Today's Headlines

Today's Headlines - 04 February 2023

Senior Puisne judge

GS Paper - 2 (Polity)

Two names for appointment as judges of the Supreme Court, the Collegium headed by Chief Justice of India D Y Chandrachud said in a statement on 31 January 2023 that the collegium had taken into “consideration the seniority of Chief Justices and senior puisne Judges…”

What does puisne mean, and who are puisne judges?

  1. The word puisne has French origins, which means “later born” or younger. It is pronounced /’pjuːni/, like “puny”, the English word that means small or undersized.
  2. Puisne is almost always used in the context of judges, and essentially denotes seniority of rank.
  3. The term puisne judge is used in common law countries to refer to judges who are ranked lower in seniority, i.e., any judge other than the Chief Justice of that court.
  4. Common law is the body of law that is created by judges through their written opinions, rather than through statutes or constitutions (statutory law).
  5. Common law, which is used interchangeably with ‘case law’, is based on judicial precedent.
  6. The United Kingdom (UK) and the Commonwealth countries, including India, are common law countries.

Is a “puisne judge” in India the same as in the UK?

  1. In the UK, puisne judges are judges other than those holding distinct titles. The Supreme Court of Judicature Act, 1877 defined a “puisne judge” as any judge of the High Court besides the Lord Chancellor, the Lord Chief Justice of England, and the Master of the Rolls.
  2. In Indiaall judges have the same judicial powers. As the seniormost judge of a court, the Chief Justice has an additional administrative role.
  3. In India, there is a reference to a puisne judge only while considering the order of seniority for appointments, elevations to High Courts, etc., but it does not have a bearing on the exercise of a judge’s judicial power.

 

Measures tribal welfare in Budget 2023

GS Paper - 2 (Welfare Scheme)

In Union Budget 2023, Finance Minister Nirmala Sitharaman announced some targeted schemes for tribal welfare, ranging from better education to clean drinking water to sanitation. Here is a look at the various announcements.

Facilities for Eklavya Schools

  1. In the next three years, the Centre will recruit 38,800 teachers and support staff for the 740 Eklavya Model Residential Schools, serving 3.5 lakh tribal students.
  2. Eklavya Model Residential Schools (EMRS) were set up in 1997-98 to impart quality education to ST children in remote areas.
  3. Each school has a capacity of 480 students, catering to students from Class VI to XII.
  4. In addition, wherever the density of ST population “is higher in identified Sub-Districts (90% or more), it is proposed to set up Eklavya Model Day Boarding School (EMDBS) on an experimental basis for providing additional scope for ST Students seeking to avail school education without residential facility.

Eliminating Sickle Cell Anaemia

  1. A Mission to eliminate Sickle Cell Anaemia by 2047 will be launched. It will entail awareness creation, universal screening of 7 crore people in the age group of 0-40 years in affected tribal areas, and counselling through collaborative efforts of central ministries and state governments.
  2. Sickle Cell Anaemia is a genetic condition that causes Red Blood Cells to deform and break down.
  3. Sickle Cell Disease (SCD) is widespread among the tribal population in India where about 1 in 86 births among STs have SCD.

Focus on PVTGs

  1. To improve socio-economic conditions of the particularly vulnerable tribal groups (PVTGs)Pradhan Mantri PVTG Development Mission will be launched.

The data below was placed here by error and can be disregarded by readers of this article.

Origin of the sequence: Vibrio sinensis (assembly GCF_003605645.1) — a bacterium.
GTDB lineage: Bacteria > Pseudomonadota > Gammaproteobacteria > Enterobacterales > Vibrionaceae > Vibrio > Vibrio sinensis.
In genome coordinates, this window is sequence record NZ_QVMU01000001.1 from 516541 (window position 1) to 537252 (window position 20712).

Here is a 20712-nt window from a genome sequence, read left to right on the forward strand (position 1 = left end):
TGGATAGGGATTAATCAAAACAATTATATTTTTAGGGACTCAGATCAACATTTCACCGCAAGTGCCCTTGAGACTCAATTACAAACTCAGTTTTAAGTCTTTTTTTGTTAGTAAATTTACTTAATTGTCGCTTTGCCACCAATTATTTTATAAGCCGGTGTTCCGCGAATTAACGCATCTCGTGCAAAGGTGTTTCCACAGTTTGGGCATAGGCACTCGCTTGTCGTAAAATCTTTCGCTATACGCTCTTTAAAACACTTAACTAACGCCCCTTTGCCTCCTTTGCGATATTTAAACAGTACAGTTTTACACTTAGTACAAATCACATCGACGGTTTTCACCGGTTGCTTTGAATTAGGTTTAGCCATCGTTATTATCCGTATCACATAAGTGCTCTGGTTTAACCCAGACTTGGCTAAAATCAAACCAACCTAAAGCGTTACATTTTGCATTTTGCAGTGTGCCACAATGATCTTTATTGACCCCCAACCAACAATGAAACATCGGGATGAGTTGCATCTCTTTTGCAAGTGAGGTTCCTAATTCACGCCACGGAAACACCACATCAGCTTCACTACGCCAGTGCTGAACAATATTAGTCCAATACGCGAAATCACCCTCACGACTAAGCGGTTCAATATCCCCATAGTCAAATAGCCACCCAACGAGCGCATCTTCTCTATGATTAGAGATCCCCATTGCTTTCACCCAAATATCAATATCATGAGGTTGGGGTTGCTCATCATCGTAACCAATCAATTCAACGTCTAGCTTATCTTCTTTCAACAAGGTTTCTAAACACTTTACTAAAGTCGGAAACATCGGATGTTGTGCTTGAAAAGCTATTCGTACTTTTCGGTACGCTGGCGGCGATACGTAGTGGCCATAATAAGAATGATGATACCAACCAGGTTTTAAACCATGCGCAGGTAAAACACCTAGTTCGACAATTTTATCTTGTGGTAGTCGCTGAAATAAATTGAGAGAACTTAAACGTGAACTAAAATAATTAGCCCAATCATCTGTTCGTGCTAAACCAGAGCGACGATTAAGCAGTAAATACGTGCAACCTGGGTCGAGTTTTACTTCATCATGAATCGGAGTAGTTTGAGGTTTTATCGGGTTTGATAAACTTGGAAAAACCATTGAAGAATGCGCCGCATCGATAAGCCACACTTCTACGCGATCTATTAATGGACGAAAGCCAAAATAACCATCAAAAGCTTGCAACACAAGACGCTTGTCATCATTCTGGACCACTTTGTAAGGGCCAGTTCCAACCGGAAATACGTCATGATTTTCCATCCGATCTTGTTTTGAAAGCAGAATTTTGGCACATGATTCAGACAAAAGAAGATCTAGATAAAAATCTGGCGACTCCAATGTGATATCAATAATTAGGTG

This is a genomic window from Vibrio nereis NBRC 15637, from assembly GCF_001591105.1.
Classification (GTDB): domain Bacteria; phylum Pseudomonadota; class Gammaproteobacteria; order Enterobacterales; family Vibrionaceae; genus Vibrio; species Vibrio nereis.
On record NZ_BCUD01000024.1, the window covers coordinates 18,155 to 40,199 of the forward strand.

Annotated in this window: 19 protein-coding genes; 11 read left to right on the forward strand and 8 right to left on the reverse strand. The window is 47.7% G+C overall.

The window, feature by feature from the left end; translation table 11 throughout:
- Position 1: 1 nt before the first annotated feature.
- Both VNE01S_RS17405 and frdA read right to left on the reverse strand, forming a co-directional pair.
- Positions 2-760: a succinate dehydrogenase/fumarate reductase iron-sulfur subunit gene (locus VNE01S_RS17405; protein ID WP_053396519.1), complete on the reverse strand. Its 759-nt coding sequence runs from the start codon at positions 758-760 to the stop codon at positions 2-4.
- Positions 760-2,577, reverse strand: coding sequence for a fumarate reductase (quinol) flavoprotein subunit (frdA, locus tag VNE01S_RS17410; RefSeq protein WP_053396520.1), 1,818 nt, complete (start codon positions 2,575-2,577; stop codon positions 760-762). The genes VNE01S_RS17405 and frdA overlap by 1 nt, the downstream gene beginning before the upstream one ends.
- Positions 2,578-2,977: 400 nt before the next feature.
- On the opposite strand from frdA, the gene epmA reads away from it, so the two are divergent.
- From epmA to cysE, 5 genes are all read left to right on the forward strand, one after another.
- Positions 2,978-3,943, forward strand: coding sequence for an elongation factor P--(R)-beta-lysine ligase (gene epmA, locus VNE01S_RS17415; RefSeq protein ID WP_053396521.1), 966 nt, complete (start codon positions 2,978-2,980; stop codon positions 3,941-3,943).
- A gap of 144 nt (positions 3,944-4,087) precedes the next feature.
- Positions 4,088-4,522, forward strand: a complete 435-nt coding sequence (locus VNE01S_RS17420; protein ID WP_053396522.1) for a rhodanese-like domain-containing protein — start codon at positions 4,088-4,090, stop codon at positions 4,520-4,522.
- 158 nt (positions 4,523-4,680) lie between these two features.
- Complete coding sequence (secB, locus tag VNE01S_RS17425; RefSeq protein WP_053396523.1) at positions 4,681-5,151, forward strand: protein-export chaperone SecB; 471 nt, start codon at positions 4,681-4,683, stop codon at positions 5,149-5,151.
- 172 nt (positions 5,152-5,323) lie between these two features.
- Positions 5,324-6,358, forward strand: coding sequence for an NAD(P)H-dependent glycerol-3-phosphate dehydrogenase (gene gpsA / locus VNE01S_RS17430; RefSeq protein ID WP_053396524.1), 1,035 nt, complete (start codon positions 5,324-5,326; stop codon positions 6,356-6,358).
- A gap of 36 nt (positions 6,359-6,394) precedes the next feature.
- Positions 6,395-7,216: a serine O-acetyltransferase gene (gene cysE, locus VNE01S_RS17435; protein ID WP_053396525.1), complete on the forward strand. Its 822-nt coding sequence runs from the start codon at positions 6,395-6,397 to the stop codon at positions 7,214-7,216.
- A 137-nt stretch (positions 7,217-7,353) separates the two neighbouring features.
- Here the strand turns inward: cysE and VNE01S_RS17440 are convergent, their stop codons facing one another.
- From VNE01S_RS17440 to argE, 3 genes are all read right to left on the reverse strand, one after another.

2. This will saturate PVTG families and habitations with basic facilities such as safe housing, clean drinking water and sanitation, improved access to education, health and nutrition, road and telecom connectivity, and sustainable livelihood opportunities.”
  3. An amount of Rs 15,000 crore will be made available to implement the Mission in the next three years under the Development Action Plan for the Scheduled Tribes.

 

Perseverance completes ‘sample depot’

NASA announced on 1 February 2023 that its Perseverance Rover, nicknamed Percy, has completed the first “sample depot on another world” by dropping the tenth and final sample tube. The tube will be part of a depot that will be considered for the return to Earth as part of the Mars Sample Return Campaign. The Perseverance Rover completed the sample depot less than six weeks since it began by dropping the first sample on 21 December 2022.

What is the Perseverance Mars Rover?

  1. NASA’s Perseverance is a Mars rover that is about 3 metres long, 2.7 metres wide, and 2.2 metres tall.
  2. It is about the size of a car, but weighs only about 1,025 kilograms with all instruments on board.
  3. Since it has to operate independently on the surface of a plant that is millions of kilometres away, it has parts that are analogous – similar to those found in animals that help them adapt and survive.
  4. For example, its body is a strong structure that protects its “vulnerable insides” and its computers are the brain that processes all the data.
  5. Its eyes and ears are formed by cameras and other instruments that give it information about its environment. Its “legs” are the wheels that allow it to move around.
  6. Perseverance on an Atlas V-541 rocket from Launch Complex 41 at Cape Canaveral Air Force Station in Florida on 30 July 2020.
  7. It landed on the surface of Mars on 18 February 2021 along with the Ingenuity Mars Helicopter.

What is NASA’s Perseverance rover looking for?

  1. To put it simply, Perseverance is looking for signs of life on the red planet. Previous missions run by the American space agency have discovered evidence that Mars once had running water before it turned into a frozen desert.
  2. Mars had warmer surface environments that could have supported microbial life in its earlier history.
  3. Perseverance aims to take the next logical step and find out one of the most important questions in the field of astrobiology—whether there are signs of past microbial life on Mars.